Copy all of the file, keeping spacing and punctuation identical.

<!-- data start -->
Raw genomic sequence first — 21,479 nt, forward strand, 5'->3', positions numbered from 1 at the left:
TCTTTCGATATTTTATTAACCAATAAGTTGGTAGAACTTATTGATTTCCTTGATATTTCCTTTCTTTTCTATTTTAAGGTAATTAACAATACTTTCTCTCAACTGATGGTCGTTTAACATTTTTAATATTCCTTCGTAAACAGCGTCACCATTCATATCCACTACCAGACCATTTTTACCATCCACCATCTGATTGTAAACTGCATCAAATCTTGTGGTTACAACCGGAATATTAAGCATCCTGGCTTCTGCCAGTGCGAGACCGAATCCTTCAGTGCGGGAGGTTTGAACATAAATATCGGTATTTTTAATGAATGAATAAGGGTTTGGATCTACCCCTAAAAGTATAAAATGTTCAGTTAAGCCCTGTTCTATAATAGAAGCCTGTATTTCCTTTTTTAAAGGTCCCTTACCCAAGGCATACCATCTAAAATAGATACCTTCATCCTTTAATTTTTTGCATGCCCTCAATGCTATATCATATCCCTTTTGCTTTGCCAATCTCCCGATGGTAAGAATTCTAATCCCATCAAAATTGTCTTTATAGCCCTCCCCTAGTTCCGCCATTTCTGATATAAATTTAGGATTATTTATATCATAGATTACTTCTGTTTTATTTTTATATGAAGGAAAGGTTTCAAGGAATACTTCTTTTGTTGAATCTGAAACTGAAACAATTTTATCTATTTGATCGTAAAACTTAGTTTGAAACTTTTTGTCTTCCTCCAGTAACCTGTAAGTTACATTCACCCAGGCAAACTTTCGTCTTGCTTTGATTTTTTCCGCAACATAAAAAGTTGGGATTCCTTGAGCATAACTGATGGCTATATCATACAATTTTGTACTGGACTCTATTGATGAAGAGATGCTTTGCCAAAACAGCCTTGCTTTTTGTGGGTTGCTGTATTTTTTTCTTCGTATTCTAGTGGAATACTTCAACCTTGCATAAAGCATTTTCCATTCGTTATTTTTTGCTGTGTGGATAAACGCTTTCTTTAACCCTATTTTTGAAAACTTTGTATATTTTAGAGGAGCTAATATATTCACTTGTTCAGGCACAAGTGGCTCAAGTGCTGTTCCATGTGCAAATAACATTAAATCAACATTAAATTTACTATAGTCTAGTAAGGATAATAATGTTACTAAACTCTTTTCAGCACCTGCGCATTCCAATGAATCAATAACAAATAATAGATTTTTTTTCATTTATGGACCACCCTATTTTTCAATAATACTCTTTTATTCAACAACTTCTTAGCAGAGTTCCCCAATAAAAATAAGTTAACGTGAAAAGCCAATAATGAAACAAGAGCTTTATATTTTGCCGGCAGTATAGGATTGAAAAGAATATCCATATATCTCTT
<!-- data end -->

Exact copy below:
Raw genomic sequence first — 21,479 nt, forward strand, 5'->3', positions numbered from 1 at the left:
TCTTTCGATATTTTATTAACCAATAAGTTGGTAGAACTTATTGATTTCCTTGATATTTCCTTTCTTTTCTATTTTAAGGTAATTAACAATACTTTCTCTCAACTGATGGTCGTTTAACATTTTTAATATTCCTTCGTAAACAGCGTCACCATTCATATCCACTACCAGACCATTTTTACCATCCACCATCTGATTGTAAACTGCATCAAATCTTGTGGTTACAACCGGAATATTAAGCATCCTGGCTTCTGCCAGTGCGAGACCGAATCCTTCAGTGCGGGAGGTTTGAACATAAATATCGGTATTTTTAATGAATGAATAAGGGTTTGGATCTACCCCTAAAAGTATAAAATGTTCAGTTAAGCCCTGTTCTATAATAGAAGCCTGTATTTCCTTTTTTAAAGGTCCCTTACCCAAGGCATACCATCTAAAATAGATACCTTCATCCTTTAATTTTTTGCATGCCCTCAATGCTATATCATATCCCTTTTGCTTTGCCAATCTCCCGATGGTAAGAATTCTAATCCCATCAAAATTGTCTTTATAGCCCTCCCCTAGTTCCGCCATTTCTGATATAAATTTAGGATTATTTATATCATAGATTACTTCTGTTTTATTTTTATATGAAGGAAAGGTTTCAAGGAATACTTCTTTTGTTGAATCTGAAACTGAAACAATTTTATCTATTTGATCGTAAAACTTAGTTTGAAACTTTTTGTCTTCCTCCAGTAACCTGTAAGTTACATTCACCCAGGCAAACTTTCGTCTTGCTTTGATTTTTTCCGCAACATAAAAAGTTGGGATTCCTTGAGCATAACTGATGGCTATATCATACAATTTTGTACTGGACTCTATTGATGAAGAGATGCTTTGCCAAAACAGCCTTGCTTTTTGTGGGTTGCTGTATTTTTTTCTTCGTATTCTAGTGGAATACTTCAACCTTGCATAAAGCATTTTCCATTCGTTATTTTTTGCTGTGTGGATAAACGCTTTCTTTAACCCTATTTTTGAAAACTTTGTATATTTTAGAGGAGCTAATATATTCACTTGTTCAGGCACAAGTGGCTCAAGTGCTGTTCCATGTGCAAATAACATTAAATCAACATTAAATTTACTATAGTCTAGTAAGGATAATAATGTTACTAAACTCTTTTCAGCACCTGCGCATTCCAATGAATCAATAACAAATAATAGATTTTTTTTCATTTATGGACCACCCTATTTTTCAATAATACTCTTTTATTCAACAACTTCTTAGCAGAGTTCCCCAATAAAAATAAGTTAACGTGAAAAGCCAATAATGAAACAAGAGCTTTATATTTTGCCGGCAGTATAGGATTGAAAAGAATATCCATATATCTCTT